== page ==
Previous studies with the protein A-positive Staphylococcus aureus Cowan I strain and mouse monoclonal antibodies have indicated that binding of all antibodies of a single subclass is not uniform (Specific monoclonal antibody purification techniques. 1987. Pharmacia Separation News 13:5). For example, certain IgG1 antibodies bind with a high affinity while others fail to bind at all (Pharmacia, supra). In order to explore the reactivity of our rat Fc receptor positive bacteria (RSS-212) with a variety of rat monoclonal antibodies we tested the capacity of whole heat-killed bacteria to adsorb monoclonal antibodies from cell culture supernatants. Binding of the antibodies was monitored after washing the bacteria and fractioning the bacterial bound protein by SDS-polyacrylamide gel electrophoresis. The gels were stained with Coomassie blue to identify the protein bands eluted from the bacteria. Heavy and light chains were identified by comparison with purified immunoglobulin standards included on the gel. The binding of one murine and five rat monoclonal antibodies (three rat IgMs, one rat IgG2b, one rat IgG1 and a murine IgE) to either the RSS-212 strain or the Staphylococcus aureus Cowan I strain were compared. The results presented in FIG. 4 indicate a number of interesting results. Of the three IgM antibodies tested, one bound to RSS-212 (lane 5) and not the Staphylococcus aureus Cowan strain (lane 4); one bound to the Staphylococcus aureus Cowan strain (lane 6) and not RSS-212 (lane 7) and one antibody bound to neither bacterial strain. The RSS-212 strain showed reactivity with the IgG2b antibody (lane 11) and a murine IgE antibody (lane 15) but not the rat IgG1 antibody (lane 9), despite the strong reactivity of this strain with polyclonal IgG1, Table 2. These findings highlight the fact that not all monoclonal antibodies of a single subclass will behave in a uniform fashion or as predicted from the reactivity of polyclonal antibodies.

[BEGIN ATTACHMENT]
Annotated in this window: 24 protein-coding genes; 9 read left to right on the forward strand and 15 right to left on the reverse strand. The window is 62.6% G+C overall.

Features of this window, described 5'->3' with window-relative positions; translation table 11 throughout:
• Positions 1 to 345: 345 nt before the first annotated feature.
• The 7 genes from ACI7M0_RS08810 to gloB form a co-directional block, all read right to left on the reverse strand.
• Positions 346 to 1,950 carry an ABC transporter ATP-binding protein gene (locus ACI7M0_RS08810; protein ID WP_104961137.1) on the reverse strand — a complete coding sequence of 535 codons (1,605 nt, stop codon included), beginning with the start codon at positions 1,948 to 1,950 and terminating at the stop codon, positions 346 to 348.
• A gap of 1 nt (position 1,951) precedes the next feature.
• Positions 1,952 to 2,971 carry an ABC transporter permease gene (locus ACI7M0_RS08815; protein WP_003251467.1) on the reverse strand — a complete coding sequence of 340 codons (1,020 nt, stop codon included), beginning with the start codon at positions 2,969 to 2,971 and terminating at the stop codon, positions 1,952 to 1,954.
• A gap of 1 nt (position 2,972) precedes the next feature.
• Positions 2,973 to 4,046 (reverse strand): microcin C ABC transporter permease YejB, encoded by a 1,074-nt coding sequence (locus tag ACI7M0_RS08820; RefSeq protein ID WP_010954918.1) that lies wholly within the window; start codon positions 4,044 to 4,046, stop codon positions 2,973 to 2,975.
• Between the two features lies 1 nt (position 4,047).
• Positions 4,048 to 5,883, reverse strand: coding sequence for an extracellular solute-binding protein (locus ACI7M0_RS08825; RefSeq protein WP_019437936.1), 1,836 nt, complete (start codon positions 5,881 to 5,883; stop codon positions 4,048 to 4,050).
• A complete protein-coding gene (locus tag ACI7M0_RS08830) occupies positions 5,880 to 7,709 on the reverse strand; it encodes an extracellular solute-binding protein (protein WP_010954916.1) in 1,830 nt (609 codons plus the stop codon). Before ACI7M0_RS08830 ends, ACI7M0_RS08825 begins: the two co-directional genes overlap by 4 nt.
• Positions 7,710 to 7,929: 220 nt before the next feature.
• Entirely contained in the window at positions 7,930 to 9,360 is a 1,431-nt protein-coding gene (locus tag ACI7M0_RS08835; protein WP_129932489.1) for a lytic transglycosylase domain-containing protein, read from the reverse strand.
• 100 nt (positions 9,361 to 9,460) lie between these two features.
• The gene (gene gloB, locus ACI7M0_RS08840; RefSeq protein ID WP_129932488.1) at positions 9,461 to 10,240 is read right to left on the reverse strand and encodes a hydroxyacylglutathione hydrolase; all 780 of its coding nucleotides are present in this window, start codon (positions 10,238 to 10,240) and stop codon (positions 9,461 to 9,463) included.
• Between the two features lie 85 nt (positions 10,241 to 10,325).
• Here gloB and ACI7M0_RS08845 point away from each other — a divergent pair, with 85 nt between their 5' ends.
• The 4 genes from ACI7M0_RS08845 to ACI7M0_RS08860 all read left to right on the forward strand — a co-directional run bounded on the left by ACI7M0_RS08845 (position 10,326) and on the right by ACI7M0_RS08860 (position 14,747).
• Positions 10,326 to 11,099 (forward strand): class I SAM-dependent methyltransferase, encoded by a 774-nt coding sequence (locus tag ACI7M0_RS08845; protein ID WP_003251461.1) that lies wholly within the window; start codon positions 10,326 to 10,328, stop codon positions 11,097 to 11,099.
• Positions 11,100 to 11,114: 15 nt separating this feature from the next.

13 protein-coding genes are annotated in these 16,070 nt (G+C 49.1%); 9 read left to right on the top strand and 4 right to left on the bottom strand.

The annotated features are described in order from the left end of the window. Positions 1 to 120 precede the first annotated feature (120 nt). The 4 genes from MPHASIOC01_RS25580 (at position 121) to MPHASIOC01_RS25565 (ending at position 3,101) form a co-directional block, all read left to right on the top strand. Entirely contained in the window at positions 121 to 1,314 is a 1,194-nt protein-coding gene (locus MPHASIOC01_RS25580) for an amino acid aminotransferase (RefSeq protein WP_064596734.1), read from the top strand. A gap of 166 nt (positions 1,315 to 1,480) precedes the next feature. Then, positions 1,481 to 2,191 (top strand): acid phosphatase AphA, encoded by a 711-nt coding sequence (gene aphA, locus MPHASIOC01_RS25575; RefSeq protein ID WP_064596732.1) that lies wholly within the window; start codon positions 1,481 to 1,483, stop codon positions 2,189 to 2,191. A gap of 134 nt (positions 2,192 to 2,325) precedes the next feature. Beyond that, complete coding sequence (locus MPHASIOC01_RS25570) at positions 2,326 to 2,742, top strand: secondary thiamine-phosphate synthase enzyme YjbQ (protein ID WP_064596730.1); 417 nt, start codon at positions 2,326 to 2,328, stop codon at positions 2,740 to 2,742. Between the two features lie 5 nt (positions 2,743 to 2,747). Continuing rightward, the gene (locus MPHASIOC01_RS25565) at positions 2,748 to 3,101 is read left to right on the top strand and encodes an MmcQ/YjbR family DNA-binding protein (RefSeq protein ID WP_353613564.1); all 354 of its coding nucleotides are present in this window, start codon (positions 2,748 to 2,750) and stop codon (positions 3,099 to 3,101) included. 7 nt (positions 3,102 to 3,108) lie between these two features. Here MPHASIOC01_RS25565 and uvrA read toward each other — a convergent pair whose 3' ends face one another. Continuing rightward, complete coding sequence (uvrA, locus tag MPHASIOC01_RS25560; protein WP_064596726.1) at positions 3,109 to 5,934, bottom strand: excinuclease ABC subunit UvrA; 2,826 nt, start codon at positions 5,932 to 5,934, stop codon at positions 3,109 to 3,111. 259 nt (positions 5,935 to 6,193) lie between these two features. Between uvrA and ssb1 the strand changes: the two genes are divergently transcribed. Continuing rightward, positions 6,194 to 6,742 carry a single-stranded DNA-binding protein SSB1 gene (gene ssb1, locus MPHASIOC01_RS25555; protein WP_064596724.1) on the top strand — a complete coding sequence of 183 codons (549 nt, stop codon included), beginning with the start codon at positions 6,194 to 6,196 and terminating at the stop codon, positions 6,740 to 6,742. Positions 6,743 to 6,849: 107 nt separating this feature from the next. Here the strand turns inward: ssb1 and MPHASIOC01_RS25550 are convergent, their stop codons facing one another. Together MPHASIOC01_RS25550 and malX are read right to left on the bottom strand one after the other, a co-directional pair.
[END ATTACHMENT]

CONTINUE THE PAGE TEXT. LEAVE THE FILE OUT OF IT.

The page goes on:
The results presented in FIG. 4 suggest that the rat Ig binding Fc receptor positive strain selected may find application for use with certain rat monoclonal antibodies and that preliminary experiments like those shown in FIG. 4 will need to be performed to identify suitable bacterial Fc receptors for use with a given monoclonal antibody.
In order for such interactions to be of value, it is important that the reactivity with the bacteria does not inhibit the ability of the Fab2 portion of the antibody molecule to recognize its antigen. To examine this possibility we have tested the ability of certain monoclonal antibodies when immobilized to bacteria to retain their ability to bind antigens. For these studies we have utilized monoclonal antibodies that recognized a specific epitope or differentiation antigen on two murine hematopoietic cell lines. Reactivity of the immobilized antibody was measured using the specific cell labeling technique previously described by Siden, E. J. and M. L. Siegel (1986), A simple method for the simultaneous detection of Fc receptors and differentiation antigens on normal and neoplastic murine hematopoietic cells, J. Immunol. Meth. 87:251-255. The reactivity observed in this assay demonstrated the same pattern of reactivity that was predicted from the binding properties of the respective bacteria-antibody interactions presented in FIG. 4. These findings suggest that once a reactive bacterial Fc receptor-monoclonal antibody pair has been identified, then the established techniques of immunoprecipitation and cellular labeling developed using protein A reactive antibodies can be expanded to a broader range of experimental systems.